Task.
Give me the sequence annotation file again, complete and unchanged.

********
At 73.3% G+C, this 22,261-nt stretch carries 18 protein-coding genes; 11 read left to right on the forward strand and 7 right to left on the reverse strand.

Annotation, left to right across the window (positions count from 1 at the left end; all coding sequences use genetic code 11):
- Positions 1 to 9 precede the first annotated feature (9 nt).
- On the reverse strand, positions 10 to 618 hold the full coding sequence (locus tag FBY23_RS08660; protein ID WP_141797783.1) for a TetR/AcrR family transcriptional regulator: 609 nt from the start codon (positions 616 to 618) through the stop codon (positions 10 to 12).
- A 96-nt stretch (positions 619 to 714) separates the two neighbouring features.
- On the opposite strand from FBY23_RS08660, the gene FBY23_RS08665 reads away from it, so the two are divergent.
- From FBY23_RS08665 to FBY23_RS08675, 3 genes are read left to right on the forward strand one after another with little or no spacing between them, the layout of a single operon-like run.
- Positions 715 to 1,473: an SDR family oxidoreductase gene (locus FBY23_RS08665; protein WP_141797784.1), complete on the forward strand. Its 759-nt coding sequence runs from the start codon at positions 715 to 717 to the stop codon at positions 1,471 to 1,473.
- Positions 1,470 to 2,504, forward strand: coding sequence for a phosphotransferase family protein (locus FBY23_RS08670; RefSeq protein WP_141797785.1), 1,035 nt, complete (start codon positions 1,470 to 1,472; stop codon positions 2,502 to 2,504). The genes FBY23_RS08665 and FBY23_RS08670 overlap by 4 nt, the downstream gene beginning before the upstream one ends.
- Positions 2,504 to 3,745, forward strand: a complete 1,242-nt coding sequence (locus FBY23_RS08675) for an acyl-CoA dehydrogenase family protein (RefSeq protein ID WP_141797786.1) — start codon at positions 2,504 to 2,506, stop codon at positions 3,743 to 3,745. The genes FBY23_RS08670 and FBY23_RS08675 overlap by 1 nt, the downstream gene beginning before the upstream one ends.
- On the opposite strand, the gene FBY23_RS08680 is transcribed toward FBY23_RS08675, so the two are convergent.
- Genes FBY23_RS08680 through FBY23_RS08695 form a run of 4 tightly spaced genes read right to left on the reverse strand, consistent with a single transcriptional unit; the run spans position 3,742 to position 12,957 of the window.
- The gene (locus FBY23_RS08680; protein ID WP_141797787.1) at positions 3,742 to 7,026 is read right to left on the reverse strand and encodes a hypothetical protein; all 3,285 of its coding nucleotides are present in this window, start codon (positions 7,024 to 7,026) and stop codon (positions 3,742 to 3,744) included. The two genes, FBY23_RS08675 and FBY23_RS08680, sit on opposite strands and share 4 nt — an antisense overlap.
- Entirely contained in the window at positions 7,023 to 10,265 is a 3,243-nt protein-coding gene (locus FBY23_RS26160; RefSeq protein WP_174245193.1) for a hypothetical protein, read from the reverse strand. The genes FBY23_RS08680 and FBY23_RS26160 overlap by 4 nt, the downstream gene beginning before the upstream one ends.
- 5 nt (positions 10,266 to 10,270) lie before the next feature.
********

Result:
At 73.3% G+C, this 22,261-nt stretch carries 18 protein-coding genes; 11 read left to right on the forward strand and 7 right to left on the reverse strand.

Annotation, left to right across the window (positions count from 1 at the left end; all coding sequences use genetic code 11):
- Positions 1 to 9 precede the first annotated feature (9 nt).
- On the reverse strand, positions 10 to 618 hold the full coding sequence (locus tag FBY23_RS08660; protein ID WP_141797783.1) for a TetR/AcrR family transcriptional regulator: 609 nt from the start codon (positions 616 to 618) through the stop codon (positions 10 to 12).
- A 96-nt stretch (positions 619 to 714) separates the two neighbouring features.
- On the opposite strand from FBY23_RS08660, the gene FBY23_RS08665 reads away from it, so the two are divergent.
- From FBY23_RS08665 to FBY23_RS08675, 3 genes are read left to right on the forward strand one after another with little or no spacing between them, the layout of a single operon-like run.
- Positions 715 to 1,473: an SDR family oxidoreductase gene (locus FBY23_RS08665; protein WP_141797784.1), complete on the forward strand. Its 759-nt coding sequence runs from the start codon at positions 715 to 717 to the stop codon at positions 1,471 to 1,473.
- Positions 1,470 to 2,504, forward strand: coding sequence for a phosphotransferase family protein (locus FBY23_RS08670; RefSeq protein WP_141797785.1), 1,035 nt, complete (start codon positions 1,470 to 1,472; stop codon positions 2,502 to 2,504). The genes FBY23_RS08665 and FBY23_RS08670 overlap by 4 nt, the downstream gene beginning before the upstream one ends.
- Positions 2,504 to 3,745, forward strand: a complete 1,242-nt coding sequence (locus FBY23_RS08675) for an acyl-CoA dehydrogenase family protein (RefSeq protein ID WP_141797786.1) — start codon at positions 2,504 to 2,506, stop codon at positions 3,743 to 3,745. The genes FBY23_RS08670 and FBY23_RS08675 overlap by 1 nt, the downstream gene beginning before the upstream one ends.
- On the opposite strand, the gene FBY23_RS08680 is transcribed toward FBY23_RS08675, so the two are convergent.
- Genes FBY23_RS08680 through FBY23_RS08695 form a run of 4 tightly spaced genes read right to left on the reverse strand, consistent with a single transcriptional unit; the run spans position 3,742 to position 12,957 of the window.
- The gene (locus FBY23_RS08680; protein ID WP_141797787.1) at positions 3,742 to 7,026 is read right to left on the reverse strand and encodes a hypothetical protein; all 3,285 of its coding nucleotides are present in this window, start codon (positions 7,024 to 7,026) and stop codon (positions 3,742 to 3,744) included. The two genes, FBY23_RS08675 and FBY23_RS08680, sit on opposite strands and share 4 nt — an antisense overlap.
- Entirely contained in the window at positions 7,023 to 10,265 is a 3,243-nt protein-coding gene (locus FBY23_RS26160; RefSeq protein WP_174245193.1) for a hypothetical protein, read from the reverse strand. The genes FBY23_RS08680 and FBY23_RS26160 overlap by 4 nt, the downstream gene beginning before the upstream one ends.
- 5 nt (positions 10,266 to 10,270) lie before the next feature.